Redwood Blog

Are You a Good Candidate to Use Roll-up Trailers?

A 53’ swing door is the standard trailer used in deliveries to retailers today. But shippers that use roll-up trailers can save 20%–40% per shipment because of the large percentage of roll-up door trucks that deadhead home after deliveries.

Private fleet operators, the main source of roll-up capacity, are anxious to fill these empty miles and will offer aggressive rates to shippers whose needs match these backhaul lanes. This creates a big savings opportunity linked to the use of roll-up trailers.

Who are the best candidates to take advantage of this opportunity? Here are six of the top signals that you should work aggressively with your 3PL to source roll-up capacity.

1. Cost-Driven Shippers

If cost is your priority, you can save at least 20% by switching from a standard swing door delivery to a roll-up trailer. All it means is an extra shipment now and then to make up for the slightly lower capacity of roll-ups. The 20%–40% savings potential includes the cost of this extra shipment.

2. Regional Shippers

For most long-haul runs over 600 miles, shippers will want to max out payload. But roll-ups make a lot of sense for regional, multi-stop runs because they save time and add convenience for the driver. With swing doors, drivers can’t just bump a dock, they must get out of the truck, open the doors, get back in the truck and back the truck in. The sequence gets repeated in reverse when they leave. This time adds up quickly.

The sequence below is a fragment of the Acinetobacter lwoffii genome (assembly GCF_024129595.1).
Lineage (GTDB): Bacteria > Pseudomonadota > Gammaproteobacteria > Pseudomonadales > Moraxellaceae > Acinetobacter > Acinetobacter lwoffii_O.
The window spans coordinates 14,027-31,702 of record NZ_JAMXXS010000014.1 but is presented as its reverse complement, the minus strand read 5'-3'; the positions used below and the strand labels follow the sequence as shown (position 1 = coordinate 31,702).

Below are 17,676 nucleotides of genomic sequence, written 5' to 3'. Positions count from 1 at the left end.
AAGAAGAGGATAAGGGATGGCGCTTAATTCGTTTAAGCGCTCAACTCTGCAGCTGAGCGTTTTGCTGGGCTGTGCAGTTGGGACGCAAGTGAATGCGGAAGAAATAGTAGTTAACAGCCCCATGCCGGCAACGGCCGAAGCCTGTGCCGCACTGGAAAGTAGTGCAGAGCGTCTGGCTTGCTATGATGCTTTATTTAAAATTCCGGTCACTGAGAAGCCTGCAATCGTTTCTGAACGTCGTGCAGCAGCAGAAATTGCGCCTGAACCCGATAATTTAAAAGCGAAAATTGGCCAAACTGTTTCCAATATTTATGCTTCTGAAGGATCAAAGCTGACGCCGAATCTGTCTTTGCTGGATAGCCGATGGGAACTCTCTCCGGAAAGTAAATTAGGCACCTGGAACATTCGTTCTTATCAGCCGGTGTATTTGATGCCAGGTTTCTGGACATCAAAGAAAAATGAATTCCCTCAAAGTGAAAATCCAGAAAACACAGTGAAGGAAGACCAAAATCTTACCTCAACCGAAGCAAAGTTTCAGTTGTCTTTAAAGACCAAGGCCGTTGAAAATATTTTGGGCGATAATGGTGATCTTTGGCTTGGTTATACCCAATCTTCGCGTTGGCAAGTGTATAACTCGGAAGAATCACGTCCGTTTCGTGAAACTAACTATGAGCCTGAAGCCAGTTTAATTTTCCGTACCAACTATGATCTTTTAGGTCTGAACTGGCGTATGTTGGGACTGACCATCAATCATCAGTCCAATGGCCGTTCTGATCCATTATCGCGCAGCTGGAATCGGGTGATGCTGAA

You could be a good candidate for roll-up trailers

3. Sustainability-Driven Shippers

The use of roll-up trailers drives the utilization of backhauls in the market. For the trucking industry, one of the causes of carbon emissions is the volume of trucks riding empty. By filling these empty backhauls, you reduce the number of trucks on the road by carrying more freight with existing capacity.

4. Shippers Who Lack Adequate Dock Space at the Plant

Roll-ups allow you to easily put product on the trailer and use it as a temporary warehouse.

5. Shippers Using Drop and Hook

When delivering a roll-up trailer to a retail distribution center with plenty of dock doors, a driver can bump the dock and immediately leave or pick up another trailer on site. When delivering a swing door trailer, the driver must park the trailer and then the consignee must have a yard jockey move the trailer to the door, adding time and expense to each delivery.

6. Heavy Commodity Shippers

These shippers will weigh out a trailer before they cube out, so the small amount of space you lose by using roll-up trailers becomes irrelevant and your savings are even greater.

Tap the Market's Significant Roll-Up Trailer Capacity

According to the U.S. Department of Transportation, there are 662,544 private carriers in the U.S. versus 408,782 for-hire carriers. Many of these private carriers, particularly large retailers, have considerable roll-up capacity that goes unfilled. That is your opportunity to save. Work with a 3PL that can help you tap into these savings.